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they might be endued with ability, fidelity, and abundant success in the work ;• Brethren, pray * for us.'*

This request of the great Apostle of the Gentiles, at once shews the propriety of that part of our Liturgy, to which the reader's attention will be directed in the present essay; the prayer for the Clergy and People. No doubt can remain on the mind, whether it be the duty and interest of the laity to pray for those, who labor in the word and doctrine. But, as in the production of that fervency of spirit, in which prayer consists, it is not only necessary that the understanding be informed; but also that the affections be moved, and the heart interested in the subject; it may not be improper to point out a few considerations, which demonstrate the indispensable nature of the duty.

A right discharge of the ministerial office, and the salutary effects which it is designed to produce, are objects of so prodigious magnitude, that those, who are engaged in it, have an undoubted claim on the charity of others for a remembrance in their fervent prayers. For, compared with this, every earthly interest, that is styled momentous, shrinks into an unsubstantial vapor. A large share of importance must be ascribed to the labors of the statesman, the civilian, and the physician, on which the temporal happiness of man so much depends : but however weighty may be the consequences, which are suspended on the wisdom and fidelity of those men, to whom our civil rights and bodily health are intrusted ; yet, when weighed in the balance of the sanctuary with those, which the functions of an evangelist involve, they are found lighter than the thistle's down. For nothing less than the manifestative glory of the Triune Jehovah is closely connected with the latter. A Christian minister is an Ambassador of God, and a steward of His mysteries. The subject of his embassy is that, in which the honor of the Father, Son, and Holy Ghost is deeply interested ; since by the salvation of sinners, through the meritorious cross and passion of Jesus Christ, which is the sum and substance of the gospel-message, God has proposed eternally to magnify His own adorable name. This part of the reward, assigned to the sufferings of our incarnate God, proceeds from a faithful promulgation of the truth. Not that we are to suppose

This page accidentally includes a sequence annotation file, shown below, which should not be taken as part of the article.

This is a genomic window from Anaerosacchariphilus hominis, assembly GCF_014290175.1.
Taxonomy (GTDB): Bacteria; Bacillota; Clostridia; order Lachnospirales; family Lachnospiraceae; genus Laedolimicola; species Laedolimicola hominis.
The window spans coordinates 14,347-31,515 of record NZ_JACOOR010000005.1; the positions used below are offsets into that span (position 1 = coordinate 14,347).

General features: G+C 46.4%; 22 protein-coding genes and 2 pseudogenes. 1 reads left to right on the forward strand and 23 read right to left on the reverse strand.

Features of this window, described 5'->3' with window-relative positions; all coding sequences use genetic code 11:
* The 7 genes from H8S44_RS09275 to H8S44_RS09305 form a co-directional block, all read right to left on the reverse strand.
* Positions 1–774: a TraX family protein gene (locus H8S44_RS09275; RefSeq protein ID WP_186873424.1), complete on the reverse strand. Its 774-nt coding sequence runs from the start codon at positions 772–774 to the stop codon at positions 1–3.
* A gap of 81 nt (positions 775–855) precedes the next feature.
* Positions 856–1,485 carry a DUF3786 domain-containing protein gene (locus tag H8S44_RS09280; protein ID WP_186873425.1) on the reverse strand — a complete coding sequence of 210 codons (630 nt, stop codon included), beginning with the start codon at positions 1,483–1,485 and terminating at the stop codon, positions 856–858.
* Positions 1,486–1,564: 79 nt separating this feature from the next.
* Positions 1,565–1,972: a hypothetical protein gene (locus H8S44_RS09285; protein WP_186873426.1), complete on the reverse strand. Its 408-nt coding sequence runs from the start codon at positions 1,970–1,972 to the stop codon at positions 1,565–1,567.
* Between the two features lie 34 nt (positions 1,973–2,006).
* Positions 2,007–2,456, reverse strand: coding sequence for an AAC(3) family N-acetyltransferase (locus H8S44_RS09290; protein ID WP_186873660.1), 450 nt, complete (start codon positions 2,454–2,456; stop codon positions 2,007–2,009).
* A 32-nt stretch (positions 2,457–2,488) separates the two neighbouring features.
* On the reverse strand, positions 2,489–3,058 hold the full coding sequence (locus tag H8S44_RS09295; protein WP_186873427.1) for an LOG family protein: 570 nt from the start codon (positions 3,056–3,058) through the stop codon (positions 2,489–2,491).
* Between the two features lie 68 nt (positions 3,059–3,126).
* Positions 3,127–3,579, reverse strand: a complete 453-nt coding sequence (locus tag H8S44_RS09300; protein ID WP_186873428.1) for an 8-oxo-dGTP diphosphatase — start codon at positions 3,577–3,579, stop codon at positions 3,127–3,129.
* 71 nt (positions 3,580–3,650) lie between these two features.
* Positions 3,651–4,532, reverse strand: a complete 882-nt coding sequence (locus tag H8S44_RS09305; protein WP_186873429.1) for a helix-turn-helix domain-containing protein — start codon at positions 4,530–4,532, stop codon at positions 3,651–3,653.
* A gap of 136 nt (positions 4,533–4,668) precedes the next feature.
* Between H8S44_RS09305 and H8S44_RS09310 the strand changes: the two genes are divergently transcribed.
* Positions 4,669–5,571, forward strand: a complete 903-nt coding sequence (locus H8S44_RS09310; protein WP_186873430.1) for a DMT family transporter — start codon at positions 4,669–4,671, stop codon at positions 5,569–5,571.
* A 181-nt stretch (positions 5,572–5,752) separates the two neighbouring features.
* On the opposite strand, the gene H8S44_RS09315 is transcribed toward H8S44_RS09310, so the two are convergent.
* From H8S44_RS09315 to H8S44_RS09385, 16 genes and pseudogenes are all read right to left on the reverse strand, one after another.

* 1 Thess. v. 25.

the effects of redemption to be left to contingency; for then Christ might have died in vain ; and therefore both the means and the end are secured by the immutable counsels of God. Yet this does not in the least degree cancel the awful responsibility, which is attached to the persons of those, who have taken on them the sacred office. If the situation of a person, who has been raised to the dignity of representing an earthly potentate as his ambassador, be considered as very important ; in how solemn and tremendous a light must we view the ministers of the Gospel, since to them is committed a work in which the honor of every Divine attribute is concerned ; and from the execution of which God expects a greater revenue of glory than from the creation of the universe ? With what propriety may they earnestly call on their people in the Apostle's words, • Brethren, * pray for us.'